Premier Icon sandwicheater
    Subscriber

    LOL, reminds me how my dog will heal to the lead rider. When out for a ride with a rather fit buddy. Each climb I was left for dirt struggled at the rear. and she just stuck with him all the way.

    Premier Icon Sundayjumper
    Subscriber

    Seriously – how many of you can’t differentiate between “heel” and “heal” ?? It’s painful.

    Premier Icon benp1
    Subscriber

    You guys are missing out, I meant to say earlier.

    My dog, when attached via lead to my waist, pulls me along! Including when I have a double trailer attached with two kids in. He’ll tire out on inclines but on the flat he pulls me along no problem, its awesome!

    Premier Icon Bushwacked
    Subscriber

    Here she is…

    andyrm
    Member

    Bushwhacked – is she a Patterdale?

    Just in the process of training ours, a 6 month old boy – he’ll do pretty well for a few minutes then lose attention span and try to run in front of, under, around the bike. I will get there though!!

    yorkshire89
    Member

    Here is Mika, you can’t hear, but I’m shouting ‘back’ a fair bit but she does eventually get past!

    [video]www.youtube.com/watch?v=VmEzcV9eB7s[/video]

    Premier Icon adsh
    Subscriber

    Might have to get my very obedient lab a bit fitter. The beagle just pisses off into the distance – pity as it’s perfect in every other respect.

    GolfChick
    Member

    For us ‘get on’ means move out of the way or speed up, whichever she chooses depending on exhaustion.

    ‘Steady’ means slow down so if she’s about to cut in front of us, a shout of steady means slow your pace as I have more basically.

    Have you tried teaching her a behind you word, for example have a hand full of cheese, shout ‘back’ and throw a cube behind you so she has to run behind you and set off, when she comes to pass you again, stop, shout ‘back’ and throw behind you and set off. I’d encourage a release command tho so she can move about and still enjoy it and not feel trapped.

    scruff
    Member

    I taught mine ‘behind’ using alleyways and brush lined singletrack on walks. If he tries to overtake on my bike and I dont want him to- a foot out and gently push him back by a kick in the head and shouting ‘behind’. He picked it up pretty quick.

    Premier Icon Bushwacked
    Subscriber

    Andyrm – Yeah, she’s a Patterdale crossed with a Lab – quite big (about 20kgs). She is great – really good natured but a little stubborn and always wants to be the leader/protector. Cheese and Franks have been great at keeping her attention but once the bikes out in the woods she is off and doesn’t care about food.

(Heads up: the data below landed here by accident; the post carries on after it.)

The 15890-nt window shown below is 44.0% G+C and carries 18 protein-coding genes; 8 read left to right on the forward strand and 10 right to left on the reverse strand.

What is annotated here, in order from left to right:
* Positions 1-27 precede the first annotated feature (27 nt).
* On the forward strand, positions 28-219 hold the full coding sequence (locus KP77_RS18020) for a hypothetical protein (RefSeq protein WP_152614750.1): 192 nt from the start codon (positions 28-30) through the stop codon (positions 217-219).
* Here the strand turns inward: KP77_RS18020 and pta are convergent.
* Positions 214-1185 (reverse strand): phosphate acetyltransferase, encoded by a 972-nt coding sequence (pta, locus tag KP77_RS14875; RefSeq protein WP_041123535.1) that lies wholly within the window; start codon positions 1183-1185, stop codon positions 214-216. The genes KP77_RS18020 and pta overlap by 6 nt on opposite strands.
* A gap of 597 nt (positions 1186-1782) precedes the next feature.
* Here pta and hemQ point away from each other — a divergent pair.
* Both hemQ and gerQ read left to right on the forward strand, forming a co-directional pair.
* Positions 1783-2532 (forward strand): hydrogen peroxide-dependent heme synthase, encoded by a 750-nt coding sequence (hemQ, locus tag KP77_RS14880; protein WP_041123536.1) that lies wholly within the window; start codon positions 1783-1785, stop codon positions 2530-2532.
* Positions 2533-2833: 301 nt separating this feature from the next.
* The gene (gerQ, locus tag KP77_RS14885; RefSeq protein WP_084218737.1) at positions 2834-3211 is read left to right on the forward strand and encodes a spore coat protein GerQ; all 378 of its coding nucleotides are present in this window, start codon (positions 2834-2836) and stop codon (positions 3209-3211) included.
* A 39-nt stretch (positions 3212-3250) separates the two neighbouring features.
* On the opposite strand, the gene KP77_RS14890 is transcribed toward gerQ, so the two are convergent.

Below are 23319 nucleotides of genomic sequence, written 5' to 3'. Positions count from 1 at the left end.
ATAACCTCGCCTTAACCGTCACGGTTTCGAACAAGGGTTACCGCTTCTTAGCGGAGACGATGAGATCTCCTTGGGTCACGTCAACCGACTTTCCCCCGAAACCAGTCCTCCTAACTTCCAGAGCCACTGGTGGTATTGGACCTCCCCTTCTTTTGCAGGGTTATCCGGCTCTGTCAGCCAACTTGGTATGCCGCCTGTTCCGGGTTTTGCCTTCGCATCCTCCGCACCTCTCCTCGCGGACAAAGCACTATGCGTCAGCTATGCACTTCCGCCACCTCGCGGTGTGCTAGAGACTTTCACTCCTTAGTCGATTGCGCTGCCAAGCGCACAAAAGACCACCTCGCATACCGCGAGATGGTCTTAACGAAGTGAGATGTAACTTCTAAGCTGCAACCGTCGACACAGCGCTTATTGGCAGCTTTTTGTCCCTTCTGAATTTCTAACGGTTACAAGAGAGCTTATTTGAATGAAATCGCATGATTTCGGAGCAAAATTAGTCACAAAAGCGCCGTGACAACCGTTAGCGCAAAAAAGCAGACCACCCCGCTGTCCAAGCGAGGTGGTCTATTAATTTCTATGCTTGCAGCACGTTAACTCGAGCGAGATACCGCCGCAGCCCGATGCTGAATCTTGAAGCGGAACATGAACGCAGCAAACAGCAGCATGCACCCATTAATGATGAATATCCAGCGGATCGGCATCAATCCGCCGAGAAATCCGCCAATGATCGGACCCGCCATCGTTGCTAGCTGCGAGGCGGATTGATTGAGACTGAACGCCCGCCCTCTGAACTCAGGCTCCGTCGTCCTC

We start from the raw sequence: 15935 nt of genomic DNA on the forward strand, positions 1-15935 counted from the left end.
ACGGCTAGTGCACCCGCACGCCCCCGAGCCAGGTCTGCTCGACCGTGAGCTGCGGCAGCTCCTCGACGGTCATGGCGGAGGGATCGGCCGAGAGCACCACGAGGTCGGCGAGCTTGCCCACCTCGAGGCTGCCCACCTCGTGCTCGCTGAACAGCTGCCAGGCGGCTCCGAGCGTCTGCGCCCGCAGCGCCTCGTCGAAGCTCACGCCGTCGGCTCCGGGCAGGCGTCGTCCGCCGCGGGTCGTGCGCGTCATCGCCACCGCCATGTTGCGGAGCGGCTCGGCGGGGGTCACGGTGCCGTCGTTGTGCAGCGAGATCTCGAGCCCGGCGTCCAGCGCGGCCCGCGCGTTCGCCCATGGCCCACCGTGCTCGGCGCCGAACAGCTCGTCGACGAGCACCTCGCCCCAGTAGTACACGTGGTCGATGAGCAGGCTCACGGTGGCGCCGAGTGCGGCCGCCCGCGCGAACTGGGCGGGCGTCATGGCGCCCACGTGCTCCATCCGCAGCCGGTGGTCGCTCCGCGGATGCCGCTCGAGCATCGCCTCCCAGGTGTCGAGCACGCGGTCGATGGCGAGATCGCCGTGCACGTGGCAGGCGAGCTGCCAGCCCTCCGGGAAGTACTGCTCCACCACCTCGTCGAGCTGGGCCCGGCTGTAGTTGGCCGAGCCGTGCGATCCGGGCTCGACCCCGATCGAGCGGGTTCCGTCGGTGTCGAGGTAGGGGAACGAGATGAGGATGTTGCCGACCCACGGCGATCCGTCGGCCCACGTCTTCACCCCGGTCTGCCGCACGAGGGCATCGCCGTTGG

Loves the fox and badger poo though.

    Lawmanmx
    Member

    I trained my patterdale to run at my side by using chopped liver with the same technique as walking to heel, she now runs just off my back wheel and has way more trail skill than i will ever have, ive seen her clear big tabletops and doubles easily she also rails berms like a champion, i’ll get round to borrowing my mates gopro and get some footage as soon as she’s finished bringing up her puppies and has a few rides under her collar 🙂

    andyrm
    Member

    Right, sounds like little man is getting some practice this weekend! Just home from work and he’s driven the Mrs mad so now’s as good a time as any to start…….

    Premier Icon Bushwacked
    Subscriber

    Went out on the hill and took the dog out for a walk last night – no bike but lots of cheese – spent it walking around throwing cheese behind me calling “Back”. Started off on flat paths, then moved onto some gentle downs. Then walked down some of the steep DH trails before running some of the sections – by the end she was walking really well and kept back waiting for cheese. Pleased with first attempt.

    Today I’m going to take her out with the bike by stick to some narrow alleys round the houses so she can get used to it with no distractions such as fox poo and rabbi’s.

    Hoping that on Monday I can get out on the DH runs with her and see how well she’s taken to it.

    Thanks for all the tips

    daftvader
    Member

    hi bushwacked, its great to see some new pics of your dog. have been wondering how she was getting on. I took mine out on the bike for a burn the other week and she was fantastic. she also loves the smelly stuff, mrs vader took her to work the other day and lilly rolled in something quite dead 😆

    [/url]IMG_0310 (2) by daftvader77, on Flickr[/img]

    dalesbred
    Member

    Trained my collie cross spaniel to come with horse 1st & it was the horse that wouldn’t let dog past. (Pecking order) so with bike he naturally runs back near side. My friend trained hers with the aid of a riding crop (NOT TO HIT DOG WITH) but to stick it in front of her nose if she tried to run past along no her NO command. Worked a treat. What happens if u put dog on lead? Does it pull u off? Mind just trots alongside if on a lead.

    skindog
    Member

    Just watch you don’t tire them out: http://m.youtube.com/watch?v=QIAOzNc6Pzo
    Please excuse the rubbish banter I’d only spoken to the dogs all day. Incidentally mine shift with a simple beep-beep if they are in the way.

    Premier Icon bruneep
    Subscriber

    Mike wrote:

    I always made sure he was in front, never trying to catch up and I didn’t push the pace ever. I think I had the fittest/leanest Westie that I’ve ever seen.

    I sir, have the laziest westie ever

    daftvader
    Member

    Skindog… love it! Poor tired pups 😀

    GolfChick
    Member

    Skindog thats hilarious, wish I could do that with ZIva! Unfortunately being 40 kgs I cant even carry her up the stairs never mind 10 miles home on the bike!!

Viewing 33 posts - 1 through 33 (of 33 total)